In 1964, the incredible Hulk received a reprieve from his 1½-year hiatus following the cancellation of his first, short-lived title, and returned to comics as a split-feature in the Tales To Astonish book, which currently starred Giant-Man. To get the ball rolling, the final full-sized Giant-Man story had the "man of many sizes" battling the Hulk--after which, the following issue pulled out all the stops to throw a spotlight on the addition of the Hulk to the mag. The marketing blitz included an off-beat splash page for the Hulk's tale that had the reader wondering if the character had gone through a major refit and was now going to blend in much better with the rest of "mighty Marvel," no longer the gruesome outsider looking in.
Quite the splash the splash page has made, already delivering a Stan Lee sales pitch that's way over the top. "Let's forget," it seems to be imploring, "that the Hulk had already 'been awarded his own series,' in early 1963"--a series that never caught on and was abandoned after six issues. "Try not to dwell on the fact," it urges, "that 'Thunderbolt' Ross and his daughter, Betty, are about as far from being the Hulk's--or anyone's--'fun-loving friends' as you could get." As for the connection between the Hulk's personality and status-seekers, I can't even begin to speculate on that one--but I could ask in response, "Does the Hulk seem like the type who would be concerned with competing for status among the rest of society's status-seekers?"
Despite how the page attempts to convince us otherwise, the issue's Hulk story doesn't substantially deviate from or otherwise tweak the Hulk's circumstances from where the Incredible Hulk series left off. Banner has remained as a scientist/researcher under the command of Ross, highly reputed as a brilliant inventor and physicist but a "weakling" in Ross's eyes whom he barely tolerates. Ross remains a gruff, hard-edged career soldier who demands results from Banner but otherwise wants little to do with him. Betty is still romantically drawn to Banner, which irks her father to no end. And the Hulk continues to remain a mystery, with Banner becoming more concerned by the day that his identity as the dangerous brute will be discovered. It all amounts to Incredible Hulk 1.5, though Lee appears to insist otherwise.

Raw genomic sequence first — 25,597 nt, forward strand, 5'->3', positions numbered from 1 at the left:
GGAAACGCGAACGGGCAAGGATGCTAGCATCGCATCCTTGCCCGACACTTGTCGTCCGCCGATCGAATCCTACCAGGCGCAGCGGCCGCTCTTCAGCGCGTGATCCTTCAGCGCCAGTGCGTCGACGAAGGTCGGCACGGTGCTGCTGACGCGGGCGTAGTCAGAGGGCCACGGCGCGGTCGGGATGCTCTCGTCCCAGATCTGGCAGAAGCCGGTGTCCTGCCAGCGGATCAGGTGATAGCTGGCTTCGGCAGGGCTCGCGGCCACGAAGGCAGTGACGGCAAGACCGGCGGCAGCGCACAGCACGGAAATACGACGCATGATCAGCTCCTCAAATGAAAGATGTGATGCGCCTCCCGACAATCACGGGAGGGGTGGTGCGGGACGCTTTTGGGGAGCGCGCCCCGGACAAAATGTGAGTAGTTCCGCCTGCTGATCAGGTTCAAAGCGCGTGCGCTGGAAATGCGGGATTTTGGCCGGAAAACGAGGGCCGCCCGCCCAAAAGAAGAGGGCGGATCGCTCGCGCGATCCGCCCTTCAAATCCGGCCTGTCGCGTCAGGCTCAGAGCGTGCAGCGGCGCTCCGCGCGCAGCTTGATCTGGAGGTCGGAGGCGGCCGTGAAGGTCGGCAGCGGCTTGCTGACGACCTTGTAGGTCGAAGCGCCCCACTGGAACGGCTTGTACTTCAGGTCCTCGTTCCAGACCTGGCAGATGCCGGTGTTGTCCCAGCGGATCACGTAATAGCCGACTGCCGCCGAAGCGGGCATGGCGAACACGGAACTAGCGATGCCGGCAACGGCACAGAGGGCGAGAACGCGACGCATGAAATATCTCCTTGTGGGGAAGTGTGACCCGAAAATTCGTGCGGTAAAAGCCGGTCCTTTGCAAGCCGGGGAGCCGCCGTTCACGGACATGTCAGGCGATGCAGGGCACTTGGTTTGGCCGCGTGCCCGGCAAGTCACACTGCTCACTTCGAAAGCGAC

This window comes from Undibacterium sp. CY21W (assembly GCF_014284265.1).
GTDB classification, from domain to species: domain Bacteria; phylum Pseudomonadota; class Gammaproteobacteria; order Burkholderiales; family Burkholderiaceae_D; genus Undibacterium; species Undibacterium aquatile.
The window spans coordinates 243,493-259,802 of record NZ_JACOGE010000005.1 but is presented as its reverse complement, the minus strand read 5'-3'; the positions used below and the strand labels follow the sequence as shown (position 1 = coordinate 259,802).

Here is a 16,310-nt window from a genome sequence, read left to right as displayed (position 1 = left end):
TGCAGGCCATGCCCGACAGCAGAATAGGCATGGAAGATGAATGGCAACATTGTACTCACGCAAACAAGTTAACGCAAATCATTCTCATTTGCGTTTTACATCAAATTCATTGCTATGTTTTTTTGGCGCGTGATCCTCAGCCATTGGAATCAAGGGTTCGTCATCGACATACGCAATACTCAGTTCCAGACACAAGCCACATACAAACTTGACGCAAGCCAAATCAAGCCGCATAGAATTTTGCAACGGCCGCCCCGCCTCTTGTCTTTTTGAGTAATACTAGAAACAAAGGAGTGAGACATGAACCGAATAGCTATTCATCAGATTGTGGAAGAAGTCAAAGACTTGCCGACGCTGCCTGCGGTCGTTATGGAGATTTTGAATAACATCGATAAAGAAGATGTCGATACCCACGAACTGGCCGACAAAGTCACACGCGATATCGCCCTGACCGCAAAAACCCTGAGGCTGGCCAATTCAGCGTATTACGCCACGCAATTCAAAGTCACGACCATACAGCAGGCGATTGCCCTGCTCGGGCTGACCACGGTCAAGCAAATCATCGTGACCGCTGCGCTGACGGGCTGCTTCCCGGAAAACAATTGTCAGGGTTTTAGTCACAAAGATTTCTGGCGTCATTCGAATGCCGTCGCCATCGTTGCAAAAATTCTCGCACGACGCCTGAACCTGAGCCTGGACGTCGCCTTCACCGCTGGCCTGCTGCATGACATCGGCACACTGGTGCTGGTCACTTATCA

That said, Lee does attempt to bring coherence to at least one aspect of the Hulk that, even in a mere six issues, had evolved to the point of confusion: the trigger for the Hulk's transformations from Banner and back again. In the beginning, the cause was nicely settled on in its simplicity, and perfectly appropriate in keeping with the feeling of mysterious danger that the Hulk series wanted to convey.
The problem with a dawn/dusk cycle was presumably that it would strictly limit the Hulk's activities and encounters to nighttime, thus also limiting his plots. In his third issue, that limitation was remedied due to a freak accident in a space/Earth communications linkup, that not only allowed the Hulk to exist in daylight...
...but also resulted in a peculiar side-effect that came with its own limitations.
While we can agree that just about every teenager wants a Hulk of his own to command, Rick's new control over the Hulk only lasted as long as he stayed awake, so the clock was already running on how long this new change to the Hulk's condition could last. There's also the fact that, as little personality as the Hulk exhibited beforehand, he now had practically none to speak of, so long as Rick stayed in control.